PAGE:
The Mountains and Desserts. Another barrier to the outside world is the system of mountains and deserts. Sahara, like the ring of fire, guarding the sleeping maiden in the early Norse myths, encircles central Africa from the north, cutting off all penetration for centuries until at last the camel was introduced, giving some access for trade, but not inviting exploration. the city of Timbuktu, long known to fame through the coast tribes, was first visited by a white man, Major Laing, in 1825, Mungo Park, having failed to reach it a few years before, being drowned just on the eve of his arrival at this long looked for goal. To the southwest of Sahara the high tablelands of Futa-Jallon, rising at its highest point to the altitude of 10,000 feet, gives precipitousness to the upper reaches of the rivers, and forms an effectual barrier against easy exploration.
Sweeping on down the coast to the head of the Gulf of Guinea, one finds the Kamerun Mountains, whose giant peaks, the “Three Sisters,” attain an altitude of 14,000 feet, which, because they are so formidable and are usually covered with snow are called by the natives the “Mountains of the Gods.” These mountains pile themselves precipitously above the sea, and thus effectually bar a passage to the interior, which otherwise might have been found through the sheltering bays of the gulf.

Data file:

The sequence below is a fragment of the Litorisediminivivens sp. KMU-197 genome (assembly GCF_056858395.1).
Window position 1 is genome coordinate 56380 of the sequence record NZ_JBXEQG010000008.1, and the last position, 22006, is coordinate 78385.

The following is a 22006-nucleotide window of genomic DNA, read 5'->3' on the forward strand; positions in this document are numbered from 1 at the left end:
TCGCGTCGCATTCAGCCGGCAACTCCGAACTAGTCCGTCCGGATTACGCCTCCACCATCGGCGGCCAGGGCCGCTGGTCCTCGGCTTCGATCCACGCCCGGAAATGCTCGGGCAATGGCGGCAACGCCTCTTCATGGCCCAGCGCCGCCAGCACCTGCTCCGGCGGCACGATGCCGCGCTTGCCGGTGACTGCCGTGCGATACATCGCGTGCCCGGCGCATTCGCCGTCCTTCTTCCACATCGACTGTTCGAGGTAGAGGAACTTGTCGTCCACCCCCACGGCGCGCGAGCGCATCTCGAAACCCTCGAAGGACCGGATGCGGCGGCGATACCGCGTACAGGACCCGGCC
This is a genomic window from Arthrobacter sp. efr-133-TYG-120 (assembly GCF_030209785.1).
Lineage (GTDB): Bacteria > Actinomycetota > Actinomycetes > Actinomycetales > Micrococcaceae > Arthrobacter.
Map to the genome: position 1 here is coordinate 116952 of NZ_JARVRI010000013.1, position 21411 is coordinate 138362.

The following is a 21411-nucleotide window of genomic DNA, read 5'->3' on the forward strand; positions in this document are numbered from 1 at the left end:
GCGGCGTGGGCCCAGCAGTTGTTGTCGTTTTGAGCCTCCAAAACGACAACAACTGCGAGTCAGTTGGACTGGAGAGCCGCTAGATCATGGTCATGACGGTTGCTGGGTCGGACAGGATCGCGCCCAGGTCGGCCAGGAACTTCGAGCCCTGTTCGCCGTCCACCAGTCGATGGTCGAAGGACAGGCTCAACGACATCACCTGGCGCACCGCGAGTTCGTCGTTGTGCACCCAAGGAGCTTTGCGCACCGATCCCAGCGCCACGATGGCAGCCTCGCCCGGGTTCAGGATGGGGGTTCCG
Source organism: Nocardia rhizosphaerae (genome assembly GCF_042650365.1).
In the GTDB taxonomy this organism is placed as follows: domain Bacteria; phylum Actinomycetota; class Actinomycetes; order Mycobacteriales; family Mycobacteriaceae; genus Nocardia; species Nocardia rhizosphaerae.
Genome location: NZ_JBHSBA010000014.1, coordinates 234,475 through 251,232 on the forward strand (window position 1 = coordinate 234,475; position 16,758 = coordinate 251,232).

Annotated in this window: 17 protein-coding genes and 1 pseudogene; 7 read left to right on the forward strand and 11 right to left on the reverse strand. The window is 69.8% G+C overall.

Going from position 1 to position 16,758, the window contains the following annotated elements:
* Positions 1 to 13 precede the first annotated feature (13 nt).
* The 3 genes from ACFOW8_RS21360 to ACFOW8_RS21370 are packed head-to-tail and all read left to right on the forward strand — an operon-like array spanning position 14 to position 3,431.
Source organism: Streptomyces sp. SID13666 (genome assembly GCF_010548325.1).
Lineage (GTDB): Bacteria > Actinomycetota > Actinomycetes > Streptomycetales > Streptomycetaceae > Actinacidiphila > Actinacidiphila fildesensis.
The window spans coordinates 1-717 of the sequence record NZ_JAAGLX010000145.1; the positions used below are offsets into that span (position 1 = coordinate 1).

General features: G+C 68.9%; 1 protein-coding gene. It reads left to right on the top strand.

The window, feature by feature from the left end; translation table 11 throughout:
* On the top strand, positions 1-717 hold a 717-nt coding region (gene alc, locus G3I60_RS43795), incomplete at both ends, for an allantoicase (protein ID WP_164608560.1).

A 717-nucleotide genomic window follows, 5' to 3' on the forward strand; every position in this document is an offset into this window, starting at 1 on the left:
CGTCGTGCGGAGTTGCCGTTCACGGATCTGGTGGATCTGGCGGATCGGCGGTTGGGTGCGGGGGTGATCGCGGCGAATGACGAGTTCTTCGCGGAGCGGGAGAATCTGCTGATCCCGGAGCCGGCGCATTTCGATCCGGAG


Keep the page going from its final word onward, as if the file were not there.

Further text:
Still further south, not only do the rivers give poor facilities for navigation, but the heat, the rainfall, the heavy growth of vegetation, the terrible fevers, and insect pests of the torrid zone, have held the white man at a distance for long centuries. The eastern coast is guarded by a long line of mountains and tablelands, culminating in Kilimanjaro and Kenya, both over 18,000 feet high, which form the roof of the continent and through which mountain chains all the eastern rivers must pierce to find vent into the sea.